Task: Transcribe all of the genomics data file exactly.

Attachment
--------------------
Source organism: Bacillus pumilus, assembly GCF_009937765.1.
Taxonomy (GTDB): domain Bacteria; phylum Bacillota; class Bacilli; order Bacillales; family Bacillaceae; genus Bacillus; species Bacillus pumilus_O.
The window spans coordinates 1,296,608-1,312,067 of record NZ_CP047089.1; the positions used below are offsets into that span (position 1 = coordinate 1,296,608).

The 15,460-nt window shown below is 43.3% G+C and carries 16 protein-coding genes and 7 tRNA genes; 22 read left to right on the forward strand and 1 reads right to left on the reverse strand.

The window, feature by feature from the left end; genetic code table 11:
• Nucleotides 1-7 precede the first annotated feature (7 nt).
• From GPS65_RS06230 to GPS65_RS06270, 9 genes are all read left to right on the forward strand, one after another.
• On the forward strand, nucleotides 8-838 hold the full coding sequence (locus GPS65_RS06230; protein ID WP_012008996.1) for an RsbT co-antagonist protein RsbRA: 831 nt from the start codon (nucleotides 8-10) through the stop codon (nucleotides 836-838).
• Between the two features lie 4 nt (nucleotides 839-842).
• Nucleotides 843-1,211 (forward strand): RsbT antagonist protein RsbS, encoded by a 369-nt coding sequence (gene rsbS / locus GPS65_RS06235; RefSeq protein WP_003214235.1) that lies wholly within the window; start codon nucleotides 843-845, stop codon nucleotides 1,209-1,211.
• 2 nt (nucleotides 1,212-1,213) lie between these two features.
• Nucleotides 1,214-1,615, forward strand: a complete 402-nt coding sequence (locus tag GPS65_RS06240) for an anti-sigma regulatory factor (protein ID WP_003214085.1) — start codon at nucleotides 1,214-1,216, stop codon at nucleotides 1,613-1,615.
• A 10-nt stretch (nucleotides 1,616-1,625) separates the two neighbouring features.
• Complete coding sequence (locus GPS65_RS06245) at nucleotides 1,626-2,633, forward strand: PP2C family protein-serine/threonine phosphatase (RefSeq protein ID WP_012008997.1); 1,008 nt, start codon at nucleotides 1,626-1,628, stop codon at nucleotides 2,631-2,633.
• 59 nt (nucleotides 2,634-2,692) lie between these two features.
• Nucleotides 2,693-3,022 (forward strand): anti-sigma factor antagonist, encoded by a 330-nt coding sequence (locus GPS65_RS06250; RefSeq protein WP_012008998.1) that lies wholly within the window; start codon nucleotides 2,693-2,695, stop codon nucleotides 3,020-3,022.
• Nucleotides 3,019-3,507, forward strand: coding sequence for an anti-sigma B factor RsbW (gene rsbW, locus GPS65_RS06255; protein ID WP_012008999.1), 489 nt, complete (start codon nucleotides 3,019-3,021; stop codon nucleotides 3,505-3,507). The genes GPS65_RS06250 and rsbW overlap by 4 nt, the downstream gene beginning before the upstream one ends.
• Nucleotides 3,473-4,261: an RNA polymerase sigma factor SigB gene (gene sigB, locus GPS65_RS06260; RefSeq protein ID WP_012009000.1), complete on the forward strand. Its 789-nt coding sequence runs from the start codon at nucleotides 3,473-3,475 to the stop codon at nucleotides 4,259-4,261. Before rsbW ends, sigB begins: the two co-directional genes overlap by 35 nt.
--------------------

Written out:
Source organism: Bacillus pumilus, assembly GCF_009937765.1.
Taxonomy (GTDB): domain Bacteria; phylum Bacillota; class Bacilli; order Bacillales; family Bacillaceae; genus Bacillus; species Bacillus pumilus_O.
The window spans coordinates 1,296,608-1,312,067 of record NZ_CP047089.1; the positions used below are offsets into that span (position 1 = coordinate 1,296,608).

The 15,460-nt window shown below is 43.3% G+C and carries 16 protein-coding genes and 7 tRNA genes; 22 read left to right on the forward strand and 1 reads right to left on the reverse strand.

The window, feature by feature from the left end; genetic code table 11:
• Nucleotides 1-7 precede the first annotated feature (7 nt).
• From GPS65_RS06230 to GPS65_RS06270, 9 genes are all read left to right on the forward strand, one after another.
• On the forward strand, nucleotides 8-838 hold the full coding sequence (locus GPS65_RS06230; protein ID WP_012008996.1) for an RsbT co-antagonist protein RsbRA: 831 nt from the start codon (nucleotides 8-10) through the stop codon (nucleotides 836-838).
• Between the two features lie 4 nt (nucleotides 839-842).
• Nucleotides 843-1,211 (forward strand): RsbT antagonist protein RsbS, encoded by a 369-nt coding sequence (gene rsbS / locus GPS65_RS06235; RefSeq protein WP_003214235.1) that lies wholly within the window; start codon nucleotides 843-845, stop codon nucleotides 1,209-1,211.
• 2 nt (nucleotides 1,212-1,213) lie between these two features.
• Nucleotides 1,214-1,615, forward strand: a complete 402-nt coding sequence (locus tag GPS65_RS06240) for an anti-sigma regulatory factor (protein ID WP_003214085.1) — start codon at nucleotides 1,214-1,216, stop codon at nucleotides 1,613-1,615.
• A 10-nt stretch (nucleotides 1,616-1,625) separates the two neighbouring features.
• Complete coding sequence (locus GPS65_RS06245) at nucleotides 1,626-2,633, forward strand: PP2C family protein-serine/threonine phosphatase (RefSeq protein ID WP_012008997.1); 1,008 nt, start codon at nucleotides 1,626-1,628, stop codon at nucleotides 2,631-2,633.
• 59 nt (nucleotides 2,634-2,692) lie between these two features.
• Nucleotides 2,693-3,022 (forward strand): anti-sigma factor antagonist, encoded by a 330-nt coding sequence (locus GPS65_RS06250; RefSeq protein WP_012008998.1) that lies wholly within the window; start codon nucleotides 2,693-2,695, stop codon nucleotides 3,020-3,022.
• Nucleotides 3,019-3,507, forward strand: coding sequence for an anti-sigma B factor RsbW (gene rsbW, locus GPS65_RS06255; protein ID WP_012008999.1), 489 nt, complete (start codon nucleotides 3,019-3,021; stop codon nucleotides 3,505-3,507). The genes GPS65_RS06250 and rsbW overlap by 4 nt, the downstream gene beginning before the upstream one ends.
• Nucleotides 3,473-4,261: an RNA polymerase sigma factor SigB gene (gene sigB, locus GPS65_RS06260; RefSeq protein ID WP_012009000.1), complete on the forward strand. Its 789-nt coding sequence runs from the start codon at nucleotides 3,473-3,475 to the stop codon at nucleotides 4,259-4,261. Before rsbW ends, sigB begins: the two co-directional genes overlap by 35 nt.